Sirotkina I. E. Dancing under Instruction: Creating “Soviet Mass Dance” in the 1920s (.pdf) 


Annotation: In his book on the history of creating “self-made art” in the USSR, Igor Narskiy describes a paradox: “self-made” art managed from the top, creativity under instruction, controlled independent art. In the article, the author discusses how, in the mid-1920s, the Soviet state attempted to introduce control over what traditionally was under-stood as the most direct, spontaneous and free, the “Dionysian”, kind of dance (in Russian, plyaska). In some respect, free dance yielded to pressure, although it resisted in other aspects. The author examines the 1920s as the period pre-ceding the frames of Igor Narskiy’s research. In the period, the political control over art was not yet total, and it produced some very grotesque institutional forms like the governmental department of mass plyaska. This directly affected the so-called salon or social dances, including tango and foxtrot. They were labeled “bourgeois” and forbidden at public dancehalls. In the 1920s, tango, foxtrot and other jazz dances were replaced by the “mass plyaska” and “physical culture dance”. The author looks at the individuals who were involved in the process, to understand whether they suffered or strived working within the Soviet system.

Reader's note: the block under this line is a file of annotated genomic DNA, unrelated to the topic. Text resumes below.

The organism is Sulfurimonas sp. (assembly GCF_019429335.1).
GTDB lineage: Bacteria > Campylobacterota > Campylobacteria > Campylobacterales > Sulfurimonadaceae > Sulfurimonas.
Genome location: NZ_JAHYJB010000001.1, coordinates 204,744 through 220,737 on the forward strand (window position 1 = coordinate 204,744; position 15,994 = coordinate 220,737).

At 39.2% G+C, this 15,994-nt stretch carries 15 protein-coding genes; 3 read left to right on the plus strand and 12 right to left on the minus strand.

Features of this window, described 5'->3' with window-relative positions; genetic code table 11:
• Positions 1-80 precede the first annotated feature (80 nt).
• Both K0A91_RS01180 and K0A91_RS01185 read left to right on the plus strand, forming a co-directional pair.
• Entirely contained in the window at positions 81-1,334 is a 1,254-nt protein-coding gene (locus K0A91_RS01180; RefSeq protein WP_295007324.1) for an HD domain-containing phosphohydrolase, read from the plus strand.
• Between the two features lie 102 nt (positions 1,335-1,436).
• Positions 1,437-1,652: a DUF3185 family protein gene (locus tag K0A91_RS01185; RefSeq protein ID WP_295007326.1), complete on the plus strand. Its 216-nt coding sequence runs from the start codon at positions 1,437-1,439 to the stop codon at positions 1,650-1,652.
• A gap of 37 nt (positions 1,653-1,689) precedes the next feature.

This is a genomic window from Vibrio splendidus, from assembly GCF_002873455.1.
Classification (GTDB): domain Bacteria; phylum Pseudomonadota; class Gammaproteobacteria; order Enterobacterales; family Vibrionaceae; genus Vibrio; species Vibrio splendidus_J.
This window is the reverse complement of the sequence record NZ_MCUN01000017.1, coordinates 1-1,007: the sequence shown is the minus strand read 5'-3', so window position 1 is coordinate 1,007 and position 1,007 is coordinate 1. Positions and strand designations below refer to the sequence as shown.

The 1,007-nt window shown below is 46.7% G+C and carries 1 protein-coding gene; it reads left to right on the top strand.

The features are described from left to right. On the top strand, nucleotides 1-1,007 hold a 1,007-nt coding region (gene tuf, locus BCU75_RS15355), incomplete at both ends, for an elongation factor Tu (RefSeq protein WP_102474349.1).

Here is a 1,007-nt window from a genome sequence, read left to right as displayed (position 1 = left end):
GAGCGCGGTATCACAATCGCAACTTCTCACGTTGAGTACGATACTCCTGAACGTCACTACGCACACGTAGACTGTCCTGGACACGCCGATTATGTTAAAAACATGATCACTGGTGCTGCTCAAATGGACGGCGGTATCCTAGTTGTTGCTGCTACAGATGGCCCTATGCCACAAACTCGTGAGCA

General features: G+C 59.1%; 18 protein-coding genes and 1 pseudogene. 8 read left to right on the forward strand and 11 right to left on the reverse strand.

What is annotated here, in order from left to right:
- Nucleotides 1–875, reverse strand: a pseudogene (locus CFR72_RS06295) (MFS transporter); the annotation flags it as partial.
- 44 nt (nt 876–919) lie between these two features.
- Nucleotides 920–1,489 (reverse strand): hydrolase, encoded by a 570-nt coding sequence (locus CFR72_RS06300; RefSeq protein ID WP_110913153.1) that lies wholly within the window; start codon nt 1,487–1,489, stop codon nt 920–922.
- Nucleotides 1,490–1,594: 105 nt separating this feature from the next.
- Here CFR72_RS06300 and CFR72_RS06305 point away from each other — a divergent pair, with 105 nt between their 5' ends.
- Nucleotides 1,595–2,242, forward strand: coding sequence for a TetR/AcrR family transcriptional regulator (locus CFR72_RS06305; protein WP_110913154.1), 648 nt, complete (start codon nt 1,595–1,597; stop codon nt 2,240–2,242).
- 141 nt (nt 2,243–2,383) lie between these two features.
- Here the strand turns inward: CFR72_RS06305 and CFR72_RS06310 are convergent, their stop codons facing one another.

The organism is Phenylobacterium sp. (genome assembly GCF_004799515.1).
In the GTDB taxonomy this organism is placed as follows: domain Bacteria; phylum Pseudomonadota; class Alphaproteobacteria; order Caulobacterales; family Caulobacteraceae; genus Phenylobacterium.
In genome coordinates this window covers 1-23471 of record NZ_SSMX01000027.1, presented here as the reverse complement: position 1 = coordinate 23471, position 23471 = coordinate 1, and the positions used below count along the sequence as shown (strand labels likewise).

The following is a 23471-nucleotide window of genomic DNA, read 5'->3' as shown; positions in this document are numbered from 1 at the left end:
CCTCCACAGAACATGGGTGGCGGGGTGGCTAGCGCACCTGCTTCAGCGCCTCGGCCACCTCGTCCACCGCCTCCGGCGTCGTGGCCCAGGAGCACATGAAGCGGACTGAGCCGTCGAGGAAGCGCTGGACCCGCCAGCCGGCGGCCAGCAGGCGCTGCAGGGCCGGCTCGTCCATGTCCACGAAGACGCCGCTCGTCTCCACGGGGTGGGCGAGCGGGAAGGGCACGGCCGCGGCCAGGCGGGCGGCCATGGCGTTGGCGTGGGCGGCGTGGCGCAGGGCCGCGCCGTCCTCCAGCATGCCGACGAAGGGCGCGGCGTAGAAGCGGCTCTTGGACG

Key words: mass dance (plyaska), physical culture dance, mass dance instructor, the Soviet self-made art, foxtrot.


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